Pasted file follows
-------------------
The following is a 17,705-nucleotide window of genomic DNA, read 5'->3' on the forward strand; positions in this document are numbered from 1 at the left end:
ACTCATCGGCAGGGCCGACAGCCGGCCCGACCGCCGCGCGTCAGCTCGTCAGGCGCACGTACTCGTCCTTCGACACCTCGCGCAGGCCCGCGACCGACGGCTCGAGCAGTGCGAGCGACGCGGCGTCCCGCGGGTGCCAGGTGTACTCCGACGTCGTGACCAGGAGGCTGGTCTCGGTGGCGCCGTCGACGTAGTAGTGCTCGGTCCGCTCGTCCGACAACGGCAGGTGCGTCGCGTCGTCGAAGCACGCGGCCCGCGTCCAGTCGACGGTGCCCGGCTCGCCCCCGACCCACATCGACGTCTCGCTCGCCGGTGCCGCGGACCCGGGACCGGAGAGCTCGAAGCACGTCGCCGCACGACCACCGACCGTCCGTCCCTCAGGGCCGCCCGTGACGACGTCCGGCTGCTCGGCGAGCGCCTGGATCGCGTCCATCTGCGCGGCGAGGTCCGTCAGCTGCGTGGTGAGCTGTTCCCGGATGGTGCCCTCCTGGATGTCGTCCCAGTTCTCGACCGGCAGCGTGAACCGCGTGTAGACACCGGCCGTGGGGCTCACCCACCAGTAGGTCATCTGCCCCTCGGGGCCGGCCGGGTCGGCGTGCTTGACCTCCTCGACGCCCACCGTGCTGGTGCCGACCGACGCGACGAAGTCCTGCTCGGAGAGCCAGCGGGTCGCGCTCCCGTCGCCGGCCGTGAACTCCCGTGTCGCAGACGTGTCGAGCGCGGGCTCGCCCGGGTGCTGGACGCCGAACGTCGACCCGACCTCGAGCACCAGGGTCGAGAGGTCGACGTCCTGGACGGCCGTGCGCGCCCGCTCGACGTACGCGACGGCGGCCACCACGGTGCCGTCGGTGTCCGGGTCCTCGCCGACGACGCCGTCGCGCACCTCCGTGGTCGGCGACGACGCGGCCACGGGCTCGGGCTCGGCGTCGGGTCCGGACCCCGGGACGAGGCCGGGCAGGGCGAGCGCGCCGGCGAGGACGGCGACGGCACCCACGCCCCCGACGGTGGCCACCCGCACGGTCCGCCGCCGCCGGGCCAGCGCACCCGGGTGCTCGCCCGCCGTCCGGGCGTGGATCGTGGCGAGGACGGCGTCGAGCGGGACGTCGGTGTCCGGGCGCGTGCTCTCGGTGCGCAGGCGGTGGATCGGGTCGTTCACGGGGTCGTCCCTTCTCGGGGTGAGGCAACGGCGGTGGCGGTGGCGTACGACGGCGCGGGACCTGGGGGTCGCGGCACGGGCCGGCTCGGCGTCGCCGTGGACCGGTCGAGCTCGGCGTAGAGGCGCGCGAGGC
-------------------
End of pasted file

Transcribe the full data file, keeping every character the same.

The following is a 17,705-nucleotide window of genomic DNA, read 5'->3' on the forward strand; positions in this document are numbered from 1 at the left end:
ACTCATCGGCAGGGCCGACAGCCGGCCCGACCGCCGCGCGTCAGCTCGTCAGGCGCACGTACTCGTCCTTCGACACCTCGCGCAGGCCCGCGACCGACGGCTCGAGCAGTGCGAGCGACGCGGCGTCCCGCGGGTGCCAGGTGTACTCCGACGTCGTGACCAGGAGGCTGGTCTCGGTGGCGCCGTCGACGTAGTAGTGCTCGGTCCGCTCGTCCGACAACGGCAGGTGCGTCGCGTCGTCGAAGCACGCGGCCCGCGTCCAGTCGACGGTGCCCGGCTCGCCCCCGACCCACATCGACGTCTCGCTCGCCGGTGCCGCGGACCCGGGACCGGAGAGCTCGAAGCACGTCGCCGCACGACCACCGACCGTCCGTCCCTCAGGGCCGCCCGTGACGACGTCCGGCTGCTCGGCGAGCGCCTGGATCGCGTCCATCTGCGCGGCGAGGTCCGTCAGCTGCGTGGTGAGCTGTTCCCGGATGGTGCCCTCCTGGATGTCGTCCCAGTTCTCGACCGGCAGCGTGAACCGCGTGTAGACACCGGCCGTGGGGCTCACCCACCAGTAGGTCATCTGCCCCTCGGGGCCGGCCGGGTCGGCGTGCTTGACCTCCTCGACGCCCACCGTGCTGGTGCCGACCGACGCGACGAAGTCCTGCTCGGAGAGCCAGCGGGTCGCGCTCCCGTCGCCGGCCGTGAACTCCCGTGTCGCAGACGTGTCGAGCGCGGGCTCGCCCGGGTGCTGGACGCCGAACGTCGACCCGACCTCGAGCACCAGGGTCGAGAGGTCGACGTCCTGGACGGCCGTGCGCGCCCGCTCGACGTACGCGACGGCGGCCACCACGGTGCCGTCGGTGTCCGGGTCCTCGCCGACGACGCCGTCGCGCACCTCCGTGGTCGGCGACGACGCGGCCACGGGCTCGGGCTCGGCGTCGGGTCCGGACCCCGGGACGAGGCCGGGCAGGGCGAGCGCGCCGGCGAGGACGGCGACGGCACCCACGCCCCCGACGGTGGCCACCCGCACGGTCCGCCGCCGCCGGGCCAGCGCACCCGGGTGCTCGCCCGCCGTCCGGGCGTGGATCGTGGCGAGGACGGCGTCGAGCGGGACGTCGGTGTCCGGGCGCGTGCTCTCGGTGCGCAGGCGGTGGATCGGGTCGTTCACGGGGTCGTCCCTTCTCGGGGTGAGGCAACGGCGGTGGCGGTGGCGTACGACGGCGCGGGACCTGGGGGTCGCGGCACGGGCCGGCTCGGCGTCGCCGTGGACCGGTCGAGCTCGGCGTAGAGGCGCGCGAGGC